Of late, I have found the teaching end of my job as University Professor becoming more stale. I belong to a 6-member Political Science cluster running one of the majors of a BA program which has only seen two curricular changes since the 1980s. I increasingly struggle with teaching undergraduate students while growing more and more specialised in my research undertaking. As I was relating to a newly-minted Ph.D. and research collaborator from Ateneo, teaching a bunch of 16-year olds (freshmen age) compels one to be more of a performer of the artist variety, which a certified old-school professor like myself neither has the talent for nor inclination to. Undergraduate teaching is difficult to marry with the time demands of field work and writing. The task becomes particularly challenging when teaching a general education course to those from diverse academic programs. GE courses require a certain level of hand-holding and one-on-one treatment with students; one cannot assume either the independence or grounding of what it takes to do academic work, at least not at that young age. Teaching at the undergraduate level also requires familiarity with textbook-type, generalist reading material, as opposed to the very narrow concerns of one’s research thrust. Save for the senior research courses which feature 19-20 year olds (they at least last have that kind of maturity and built-in capability to do independent work), I have never found many occasions to make use of my materials on civil-military relations.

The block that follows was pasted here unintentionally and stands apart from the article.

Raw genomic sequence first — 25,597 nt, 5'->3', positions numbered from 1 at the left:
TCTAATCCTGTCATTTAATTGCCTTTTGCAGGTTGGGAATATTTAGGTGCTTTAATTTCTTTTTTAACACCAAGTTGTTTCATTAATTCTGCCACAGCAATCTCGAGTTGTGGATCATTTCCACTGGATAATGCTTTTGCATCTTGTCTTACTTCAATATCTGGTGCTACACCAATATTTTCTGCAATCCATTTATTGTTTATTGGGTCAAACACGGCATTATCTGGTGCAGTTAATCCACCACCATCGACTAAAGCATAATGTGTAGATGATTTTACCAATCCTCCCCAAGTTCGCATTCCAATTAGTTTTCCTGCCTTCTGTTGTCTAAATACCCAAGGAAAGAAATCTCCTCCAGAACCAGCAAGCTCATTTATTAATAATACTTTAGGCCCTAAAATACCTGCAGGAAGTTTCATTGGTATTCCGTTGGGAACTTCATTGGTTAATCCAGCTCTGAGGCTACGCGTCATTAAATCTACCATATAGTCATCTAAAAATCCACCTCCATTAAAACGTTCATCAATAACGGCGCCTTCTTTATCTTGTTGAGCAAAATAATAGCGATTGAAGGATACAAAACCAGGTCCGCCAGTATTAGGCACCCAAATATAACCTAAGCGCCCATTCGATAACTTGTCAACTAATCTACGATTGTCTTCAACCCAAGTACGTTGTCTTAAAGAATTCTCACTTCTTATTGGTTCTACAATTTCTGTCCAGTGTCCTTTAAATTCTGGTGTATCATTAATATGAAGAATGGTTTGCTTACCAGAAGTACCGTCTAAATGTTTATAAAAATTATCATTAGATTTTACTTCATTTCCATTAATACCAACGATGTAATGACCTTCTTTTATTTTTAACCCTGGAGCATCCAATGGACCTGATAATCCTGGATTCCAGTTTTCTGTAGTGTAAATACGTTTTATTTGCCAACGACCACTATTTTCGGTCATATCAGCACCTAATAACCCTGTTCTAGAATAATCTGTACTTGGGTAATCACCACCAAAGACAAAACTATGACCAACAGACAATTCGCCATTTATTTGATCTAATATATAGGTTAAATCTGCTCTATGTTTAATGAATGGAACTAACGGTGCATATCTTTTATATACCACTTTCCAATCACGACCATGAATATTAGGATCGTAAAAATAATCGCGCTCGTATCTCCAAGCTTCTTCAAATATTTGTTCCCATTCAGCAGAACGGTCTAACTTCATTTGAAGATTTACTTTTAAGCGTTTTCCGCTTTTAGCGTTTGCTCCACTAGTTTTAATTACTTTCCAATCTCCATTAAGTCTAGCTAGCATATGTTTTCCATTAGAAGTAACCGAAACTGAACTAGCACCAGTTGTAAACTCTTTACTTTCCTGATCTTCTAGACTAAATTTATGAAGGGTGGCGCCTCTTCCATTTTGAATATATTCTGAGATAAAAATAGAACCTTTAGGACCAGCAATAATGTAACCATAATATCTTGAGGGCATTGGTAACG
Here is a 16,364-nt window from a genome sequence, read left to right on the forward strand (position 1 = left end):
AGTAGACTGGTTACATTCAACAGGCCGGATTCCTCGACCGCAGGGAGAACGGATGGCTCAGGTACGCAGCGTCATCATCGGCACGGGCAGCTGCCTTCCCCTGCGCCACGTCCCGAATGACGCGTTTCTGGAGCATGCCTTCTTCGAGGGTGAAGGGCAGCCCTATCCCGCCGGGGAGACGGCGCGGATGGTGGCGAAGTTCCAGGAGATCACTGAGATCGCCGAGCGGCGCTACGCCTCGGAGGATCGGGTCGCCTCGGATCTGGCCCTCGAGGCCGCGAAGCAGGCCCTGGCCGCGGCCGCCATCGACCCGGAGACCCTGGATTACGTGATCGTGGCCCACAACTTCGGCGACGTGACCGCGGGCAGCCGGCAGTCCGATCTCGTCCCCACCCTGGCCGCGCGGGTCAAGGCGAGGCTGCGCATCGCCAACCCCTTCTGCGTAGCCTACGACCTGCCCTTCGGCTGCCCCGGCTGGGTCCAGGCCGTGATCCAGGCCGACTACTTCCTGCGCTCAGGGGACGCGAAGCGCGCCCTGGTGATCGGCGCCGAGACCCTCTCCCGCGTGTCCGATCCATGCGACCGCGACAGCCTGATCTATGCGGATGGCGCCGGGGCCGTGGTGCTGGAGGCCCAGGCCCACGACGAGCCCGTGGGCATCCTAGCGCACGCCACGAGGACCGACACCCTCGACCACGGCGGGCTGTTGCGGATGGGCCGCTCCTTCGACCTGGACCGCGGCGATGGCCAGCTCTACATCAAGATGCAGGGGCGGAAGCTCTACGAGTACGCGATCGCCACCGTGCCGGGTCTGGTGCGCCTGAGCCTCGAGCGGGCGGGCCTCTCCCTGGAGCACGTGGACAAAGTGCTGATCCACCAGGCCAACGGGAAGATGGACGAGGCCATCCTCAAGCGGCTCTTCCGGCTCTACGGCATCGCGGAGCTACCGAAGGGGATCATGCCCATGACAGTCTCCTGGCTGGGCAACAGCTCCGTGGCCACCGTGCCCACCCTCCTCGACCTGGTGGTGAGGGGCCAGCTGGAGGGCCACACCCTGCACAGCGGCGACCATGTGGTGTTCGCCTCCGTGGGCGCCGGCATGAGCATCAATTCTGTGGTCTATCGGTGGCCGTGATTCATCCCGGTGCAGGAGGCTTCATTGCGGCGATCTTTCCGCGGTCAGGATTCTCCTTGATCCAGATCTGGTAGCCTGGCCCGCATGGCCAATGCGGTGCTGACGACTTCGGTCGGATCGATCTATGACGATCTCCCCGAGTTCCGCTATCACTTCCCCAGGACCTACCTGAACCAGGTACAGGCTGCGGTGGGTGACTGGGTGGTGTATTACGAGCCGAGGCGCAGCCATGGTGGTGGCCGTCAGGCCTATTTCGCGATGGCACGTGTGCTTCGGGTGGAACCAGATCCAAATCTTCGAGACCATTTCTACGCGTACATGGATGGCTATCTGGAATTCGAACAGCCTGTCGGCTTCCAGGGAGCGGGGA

Thankfully, some deliverance will come soon. As we in the tertiary education gear up for the first intakes of K-12 graduates in 2018, we hope not only for older, more mature students but also for higher level instruction as most of the general education courses will now be taught at the junior/senior high school level. It should give us more legroom in redesigning and retooling our major undergraduate programs, perhaps with a built-in honours program to help us level up. With added emphasis on outcome-based education, I am also excited in fashioning out more skills and attitude building into lessons. Without the old “thou-shall-cover-all-Political subfields” in the curriculum, there will be room for me to develop upper level seminar courses that build more on my specialist orientation. Our recent workshop with a colleague from De la Salle University (whose department has pioneered the conversion of Pol Sci courses into OBE formats) gives me hope that I will find renewed interest in undergraduate teaching beyond my favourite research course.
Piqued I may be, I never expect to come near the performance level and enthusiasm of colleagues whose entire career in the university spans unflagging dedication to the craft for 30-40 years. They taught, authored textbooks and manuals and never seemed to tire from handling the same set of courses over and over again within a curricular framework that saw none or little changes. I think I would go bonkers if undergraduate teaching is all I would do; which makes me equally glad that I have research and writing from where I could derive an extra dose of buzz. Thank goodness I have occasion to get out and spend time in the real world, and be able to to do it in between a reduced teaching load and flexible schedules. I truly appreciate some novelty on my teaching side for a change.
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